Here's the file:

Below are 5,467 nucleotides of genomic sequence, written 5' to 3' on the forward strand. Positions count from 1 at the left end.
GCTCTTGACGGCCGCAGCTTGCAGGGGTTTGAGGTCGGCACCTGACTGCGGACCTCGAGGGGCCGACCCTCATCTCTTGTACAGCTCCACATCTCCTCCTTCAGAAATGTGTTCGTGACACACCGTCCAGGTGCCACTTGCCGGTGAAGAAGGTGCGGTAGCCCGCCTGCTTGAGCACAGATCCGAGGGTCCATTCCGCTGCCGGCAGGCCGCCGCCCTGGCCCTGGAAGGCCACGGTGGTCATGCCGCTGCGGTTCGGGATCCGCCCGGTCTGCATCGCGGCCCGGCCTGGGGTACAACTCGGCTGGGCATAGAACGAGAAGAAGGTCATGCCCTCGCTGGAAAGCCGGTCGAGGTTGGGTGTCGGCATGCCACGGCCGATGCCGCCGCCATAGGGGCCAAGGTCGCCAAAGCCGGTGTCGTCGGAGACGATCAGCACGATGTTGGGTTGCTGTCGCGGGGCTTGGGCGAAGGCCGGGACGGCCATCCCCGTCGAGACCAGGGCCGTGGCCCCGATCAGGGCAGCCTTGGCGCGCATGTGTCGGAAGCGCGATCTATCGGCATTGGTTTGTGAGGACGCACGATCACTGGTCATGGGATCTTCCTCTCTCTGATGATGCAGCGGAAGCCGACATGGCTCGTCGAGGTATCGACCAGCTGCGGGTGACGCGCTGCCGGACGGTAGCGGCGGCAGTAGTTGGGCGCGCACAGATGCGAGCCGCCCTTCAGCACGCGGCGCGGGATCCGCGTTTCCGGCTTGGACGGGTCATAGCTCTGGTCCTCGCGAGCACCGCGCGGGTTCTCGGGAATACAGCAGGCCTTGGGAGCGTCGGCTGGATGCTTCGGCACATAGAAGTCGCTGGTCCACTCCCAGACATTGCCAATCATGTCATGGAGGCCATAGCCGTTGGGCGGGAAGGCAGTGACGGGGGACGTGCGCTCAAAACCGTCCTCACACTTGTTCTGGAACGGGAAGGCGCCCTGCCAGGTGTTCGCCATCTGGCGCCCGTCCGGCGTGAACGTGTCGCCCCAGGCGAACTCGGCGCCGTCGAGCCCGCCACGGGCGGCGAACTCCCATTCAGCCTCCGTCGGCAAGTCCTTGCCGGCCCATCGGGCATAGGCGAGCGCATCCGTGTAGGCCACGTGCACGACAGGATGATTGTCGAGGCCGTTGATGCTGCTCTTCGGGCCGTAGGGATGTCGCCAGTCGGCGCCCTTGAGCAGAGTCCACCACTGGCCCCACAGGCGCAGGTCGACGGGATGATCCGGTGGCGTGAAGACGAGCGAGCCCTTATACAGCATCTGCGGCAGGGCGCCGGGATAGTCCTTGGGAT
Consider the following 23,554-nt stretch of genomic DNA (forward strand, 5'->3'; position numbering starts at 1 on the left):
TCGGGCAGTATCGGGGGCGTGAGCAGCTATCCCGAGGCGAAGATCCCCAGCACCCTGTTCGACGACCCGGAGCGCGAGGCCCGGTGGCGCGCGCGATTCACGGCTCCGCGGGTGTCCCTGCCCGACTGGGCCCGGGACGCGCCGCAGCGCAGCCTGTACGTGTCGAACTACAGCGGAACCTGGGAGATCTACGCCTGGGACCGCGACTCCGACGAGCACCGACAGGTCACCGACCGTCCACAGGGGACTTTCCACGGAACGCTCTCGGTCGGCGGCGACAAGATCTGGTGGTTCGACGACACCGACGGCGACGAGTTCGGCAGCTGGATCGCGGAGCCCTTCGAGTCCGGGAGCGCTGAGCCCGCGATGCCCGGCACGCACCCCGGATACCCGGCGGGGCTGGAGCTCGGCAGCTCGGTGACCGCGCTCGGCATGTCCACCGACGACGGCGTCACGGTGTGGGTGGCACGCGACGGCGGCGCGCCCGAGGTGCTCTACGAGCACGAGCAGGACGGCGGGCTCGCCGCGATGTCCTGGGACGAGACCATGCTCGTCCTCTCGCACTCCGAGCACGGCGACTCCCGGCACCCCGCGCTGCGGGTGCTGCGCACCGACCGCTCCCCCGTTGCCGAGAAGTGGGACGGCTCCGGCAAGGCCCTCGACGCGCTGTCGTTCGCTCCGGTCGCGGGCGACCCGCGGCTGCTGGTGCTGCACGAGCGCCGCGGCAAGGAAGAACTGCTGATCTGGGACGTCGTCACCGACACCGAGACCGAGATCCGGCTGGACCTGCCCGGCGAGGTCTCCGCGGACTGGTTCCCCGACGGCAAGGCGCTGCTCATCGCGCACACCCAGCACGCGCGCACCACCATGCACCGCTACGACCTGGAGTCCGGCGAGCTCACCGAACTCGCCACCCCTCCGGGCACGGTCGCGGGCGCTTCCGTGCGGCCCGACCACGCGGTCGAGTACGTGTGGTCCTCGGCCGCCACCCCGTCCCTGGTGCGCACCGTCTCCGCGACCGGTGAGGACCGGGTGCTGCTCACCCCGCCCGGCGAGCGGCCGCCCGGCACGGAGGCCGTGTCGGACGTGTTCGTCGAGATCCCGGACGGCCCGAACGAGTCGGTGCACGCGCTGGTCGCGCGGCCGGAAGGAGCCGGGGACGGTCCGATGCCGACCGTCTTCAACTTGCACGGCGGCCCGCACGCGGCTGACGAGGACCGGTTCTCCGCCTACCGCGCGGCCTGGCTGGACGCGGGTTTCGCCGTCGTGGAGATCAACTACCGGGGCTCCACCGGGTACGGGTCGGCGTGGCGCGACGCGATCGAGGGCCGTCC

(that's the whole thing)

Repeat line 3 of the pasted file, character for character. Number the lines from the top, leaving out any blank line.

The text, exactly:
Consider the following 23,554-nt stretch of genomic DNA (forward strand, 5'->3'; position numbering starts at 1 on the left):